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| ||Volume 23 -- Issue 6
Welcome to this issue of Qué tal. Here you will find useful observing information
about the visible planets, our Moon and other
moons, the Sun, as well as various 'things' celestial.
these web pages you will find monthly star maps for either the northern
or southern hemisphere that are suitable for printout. Animated
images are utilized to illustrate celestial motions such as orbital
motions of the planets, and other solar orbiting objects, or apparent
and real motions along the ecliptic and the local horizon. Regular
features include plotting the monthly positions of the visible planets
using heliocentric coordinates; following moon phases; conjunctions; the sun's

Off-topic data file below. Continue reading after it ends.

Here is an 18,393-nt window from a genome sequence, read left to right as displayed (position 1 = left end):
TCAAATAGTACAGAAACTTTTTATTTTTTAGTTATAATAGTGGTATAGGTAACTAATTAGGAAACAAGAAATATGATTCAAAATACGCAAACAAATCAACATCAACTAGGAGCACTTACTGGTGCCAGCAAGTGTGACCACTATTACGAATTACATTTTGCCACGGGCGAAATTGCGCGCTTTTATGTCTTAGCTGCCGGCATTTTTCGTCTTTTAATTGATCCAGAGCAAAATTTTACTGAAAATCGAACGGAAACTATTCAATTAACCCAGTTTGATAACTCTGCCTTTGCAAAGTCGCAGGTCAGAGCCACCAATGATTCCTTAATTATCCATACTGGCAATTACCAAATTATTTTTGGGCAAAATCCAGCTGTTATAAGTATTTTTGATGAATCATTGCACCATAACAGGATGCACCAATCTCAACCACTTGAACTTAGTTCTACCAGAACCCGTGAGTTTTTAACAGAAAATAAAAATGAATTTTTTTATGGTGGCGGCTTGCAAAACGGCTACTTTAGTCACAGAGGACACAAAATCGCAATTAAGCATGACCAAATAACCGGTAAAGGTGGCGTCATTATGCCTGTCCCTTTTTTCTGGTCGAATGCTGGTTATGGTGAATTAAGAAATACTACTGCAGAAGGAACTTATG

apparent motion and the Earth's real motion along the ecliptic.
For additional observing information and other useful Earth and Space news
posted several times each week follow my WordPress Blog at bobs-spaces.
At A Glance: Welcome to this issue of Qué tal.
This month the morning skies are still dominated by Venus shining brightly over the eastern horizon,
while its companion inner planet Mercury is moving closer to the Sun and superior conjunction on the 19th. Mars is close to the Sun and difficult to see in the evening skies
shortly after sunset. Mercury joins Mars leter in the month but both will be low over the horizon at sunset. Jupiter shines brightly through
most of the night hours and its companion, Saturn, reaches opposition at mid-month and so is visible all night.
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